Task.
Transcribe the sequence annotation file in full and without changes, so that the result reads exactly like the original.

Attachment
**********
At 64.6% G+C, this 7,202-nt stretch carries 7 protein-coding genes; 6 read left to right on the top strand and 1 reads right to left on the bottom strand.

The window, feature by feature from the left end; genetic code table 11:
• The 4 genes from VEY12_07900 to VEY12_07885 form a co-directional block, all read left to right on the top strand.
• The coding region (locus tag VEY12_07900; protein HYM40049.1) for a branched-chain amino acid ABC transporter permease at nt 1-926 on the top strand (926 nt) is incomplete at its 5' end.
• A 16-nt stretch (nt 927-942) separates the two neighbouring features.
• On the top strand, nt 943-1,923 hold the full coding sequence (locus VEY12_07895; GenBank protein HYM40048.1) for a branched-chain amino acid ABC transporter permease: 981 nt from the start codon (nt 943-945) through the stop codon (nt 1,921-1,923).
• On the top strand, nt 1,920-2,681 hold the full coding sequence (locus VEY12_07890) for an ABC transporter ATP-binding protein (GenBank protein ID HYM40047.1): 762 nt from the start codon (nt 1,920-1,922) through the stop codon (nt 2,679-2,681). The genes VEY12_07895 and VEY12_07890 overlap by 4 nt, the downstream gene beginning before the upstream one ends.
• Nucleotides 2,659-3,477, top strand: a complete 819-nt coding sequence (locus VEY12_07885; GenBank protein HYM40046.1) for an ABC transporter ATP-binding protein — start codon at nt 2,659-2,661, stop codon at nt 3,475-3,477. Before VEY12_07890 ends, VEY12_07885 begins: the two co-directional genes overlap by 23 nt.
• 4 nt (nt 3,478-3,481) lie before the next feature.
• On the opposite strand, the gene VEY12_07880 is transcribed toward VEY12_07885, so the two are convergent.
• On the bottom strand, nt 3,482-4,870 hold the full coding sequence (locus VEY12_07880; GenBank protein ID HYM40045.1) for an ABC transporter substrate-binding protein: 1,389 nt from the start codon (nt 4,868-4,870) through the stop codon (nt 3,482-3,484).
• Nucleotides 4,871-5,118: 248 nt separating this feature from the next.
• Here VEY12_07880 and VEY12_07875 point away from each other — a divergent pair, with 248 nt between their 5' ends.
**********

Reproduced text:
At 64.6% G+C, this 7,202-nt stretch carries 7 protein-coding genes; 6 read left to right on the top strand and 1 reads right to left on the bottom strand.

The window, feature by feature from the left end; genetic code table 11:
• The 4 genes from VEY12_07900 to VEY12_07885 form a co-directional block, all read left to right on the top strand.
• The coding region (locus tag VEY12_07900; protein HYM40049.1) for a branched-chain amino acid ABC transporter permease at nt 1-926 on the top strand (926 nt) is incomplete at its 5' end.
• A 16-nt stretch (nt 927-942) separates the two neighbouring features.
• On the top strand, nt 943-1,923 hold the full coding sequence (locus VEY12_07895; GenBank protein HYM40048.1) for a branched-chain amino acid ABC transporter permease: 981 nt from the start codon (nt 943-945) through the stop codon (nt 1,921-1,923).
• On the top strand, nt 1,920-2,681 hold the full coding sequence (locus VEY12_07890) for an ABC transporter ATP-binding protein (GenBank protein ID HYM40047.1): 762 nt from the start codon (nt 1,920-1,922) through the stop codon (nt 2,679-2,681). The genes VEY12_07895 and VEY12_07890 overlap by 4 nt, the downstream gene beginning before the upstream one ends.
• Nucleotides 2,659-3,477, top strand: a complete 819-nt coding sequence (locus VEY12_07885; GenBank protein HYM40046.1) for an ABC transporter ATP-binding protein — start codon at nt 2,659-2,661, stop codon at nt 3,475-3,477. Before VEY12_07890 ends, VEY12_07885 begins: the two co-directional genes overlap by 23 nt.
• 4 nt (nt 3,478-3,481) lie before the next feature.
• On the opposite strand, the gene VEY12_07880 is transcribed toward VEY12_07885, so the two are convergent.
• On the bottom strand, nt 3,482-4,870 hold the full coding sequence (locus VEY12_07880; GenBank protein ID HYM40045.1) for an ABC transporter substrate-binding protein: 1,389 nt from the start codon (nt 4,868-4,870) through the stop codon (nt 3,482-3,484).
• Nucleotides 4,871-5,118: 248 nt separating this feature from the next.
• Here VEY12_07880 and VEY12_07875 point away from each other — a divergent pair, with 248 nt between their 5' ends.